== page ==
We were looking for a couple of not too far apart campsites in mid-Wales and decided to combine a third trip to Rhandirmwyn with a few days on the National Trust site in Dolaucothi, where there’s a chance to visit a gold mine that was first opened by the Romans. What we didn’t realise until we read the information boards at the campsite was that the site itself is built on a disused opencast mine. Having said that, there’s not the remotest sign of its previous history – excepting the horrendous difficulty of getting a peg into the ground. I guess potential visitors are put off by the lack of facilities – no showers or loos – and possibly by the apparent absence of even a pub in the village. We did take a look for it but notwithstanding the sign offering a warm welcome for visitors it looked as if it had died in its sleep during the lockdown. We only have three neighbours on the site and they’re all the frantically energetic types, burning off the miles on their bikes in the intense heat.
Last evening we sat entranced by the sounds of Ravens in the midst of a fierce dispute. A Song Thrush dazzled us with his repertoire of short phrases and squeaks from an oak tree just above our heads – I particularly liked the cover version of the Red Kite call worked into the more fruity flutey bits – I bet that’s a great pulling phrase for the females. A buzzard that looked more like an eagle ranged over us in his imperious way and then dived like a stooping peregrine at some unfortunate animal beyond the trees. A robin perched, waiting for careless crumbs; a tree creeper crept up a nearby tree and a Green Woodpecker took off behind the campervan. It’s a post-industrial arcadia. Today we took the official walk alongside the river Cothi and Madame spotted a Pied Wagtail in the stream. Ten minutes later she spotted what she was sure was a red squirrel. This was an unconfirmable sighting because it was so brief and against the light, but the Dolaucothi Estate is a part of the project to protect and restore the Red Squirrel population hereabouts and we’re barely half a mile beyond the boundary. The last time we saw Red Squirrels was on a campsite down in Les Dombes in France.
The trip to the gold mine happens tomorrow and interestingly the acting warden of the campsite also doubles up as a guide there. We chatted for a while and he said they do Victorian tours as well as Roman tours and so it sounded to me as if the mines were re-worked by the Victorians who were often careless about the polluting effects of mine waste. So – there being no cloud without a silver lining – I’ll be looking out for any specialist plants growing amongst the slag. I did a quick check on the species list for this immediate area and it’s surprisingly small when compared with the whole county list.
These sites are marvellous evidence of the capacity of the natural world to heal itself after the grave damage caused by industrialisation. However this has taken a century or more to accomplish and with a looming climate catastrophe we just don’t have that much time.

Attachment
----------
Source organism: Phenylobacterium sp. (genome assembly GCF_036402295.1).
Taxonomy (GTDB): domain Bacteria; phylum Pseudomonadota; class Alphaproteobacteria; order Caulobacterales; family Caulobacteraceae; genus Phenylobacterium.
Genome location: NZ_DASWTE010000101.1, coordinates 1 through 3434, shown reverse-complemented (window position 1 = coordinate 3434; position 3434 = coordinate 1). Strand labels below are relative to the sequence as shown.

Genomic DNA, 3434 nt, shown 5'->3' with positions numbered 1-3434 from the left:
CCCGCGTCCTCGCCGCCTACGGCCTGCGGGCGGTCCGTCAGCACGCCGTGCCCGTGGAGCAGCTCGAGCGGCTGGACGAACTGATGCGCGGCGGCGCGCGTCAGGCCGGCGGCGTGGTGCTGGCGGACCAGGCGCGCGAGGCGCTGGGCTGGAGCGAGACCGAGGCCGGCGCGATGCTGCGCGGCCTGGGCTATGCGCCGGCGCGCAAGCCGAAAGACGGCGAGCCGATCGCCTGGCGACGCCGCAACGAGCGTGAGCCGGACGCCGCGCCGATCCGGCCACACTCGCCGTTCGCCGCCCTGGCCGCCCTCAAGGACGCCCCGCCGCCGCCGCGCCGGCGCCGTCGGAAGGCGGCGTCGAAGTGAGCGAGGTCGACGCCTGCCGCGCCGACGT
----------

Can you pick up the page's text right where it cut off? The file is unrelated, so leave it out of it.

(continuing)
I had a revelatory moment during the Song Thrush performance when I turned off my new hearing aids (God bless the NHS) and I realized that I couldn’t hear the song at all. At the last test the technician told me I am now moderately to severely hearing impaired. I know that when she fitted the new ones I boasted that I’d just keep them in all the time like I did last time. She gave me one of those undefinable looks and said she thought I’d take quite a while to get used to them. As I left the hospital I was almost overwhelmed by the noise and for a couple of weeks I was absurdly emotional when I heard quite ordinary sounds that I’d not heard for years. Even the sound of a kettle boiling in the kitchen would be unendurable. Now, taking them out at night is a nasty shock.
The photo on the right is of a Lady Fern; markedly softer than the Male Fern or Bracken. I hardly know a thing about the Pteridophytes mainly I suppose because they all look the same until you look at them properly. On the left are three photos of Wood Avens – Geum urbanum, also known as Herb Bennet. Now Bennet is often spelt Benet and is a contraction of Benedict – the founder of the Benedictine order of monks. This made me sit up because next week we’re going on a field trip to woodland on the site of an ancient friary, with the intention of searching out medicinal plants that may have survived the centuries since the dissolution of the monasteries.
The drug companies and the medical profession are outwardly dismissive of herbal medicine, but that doesn’t stop them from trialling the plants used by traditional herbalists in search of useful chemical compounds because, as we all know, plants are little organic chemistry laboratories and many of the most powerful drugs are derived from plants, or synthesised to imitate the work of nature. It’s baking hot here and Madame is snoozing outside under the awning. Later this week we’re moving across to Rhandirmwyn where there’s a tasty abandoned lead mine. It’s also going to rain. I love these post industrial places – they’re so beautiful – honestly. My cup overfloweth!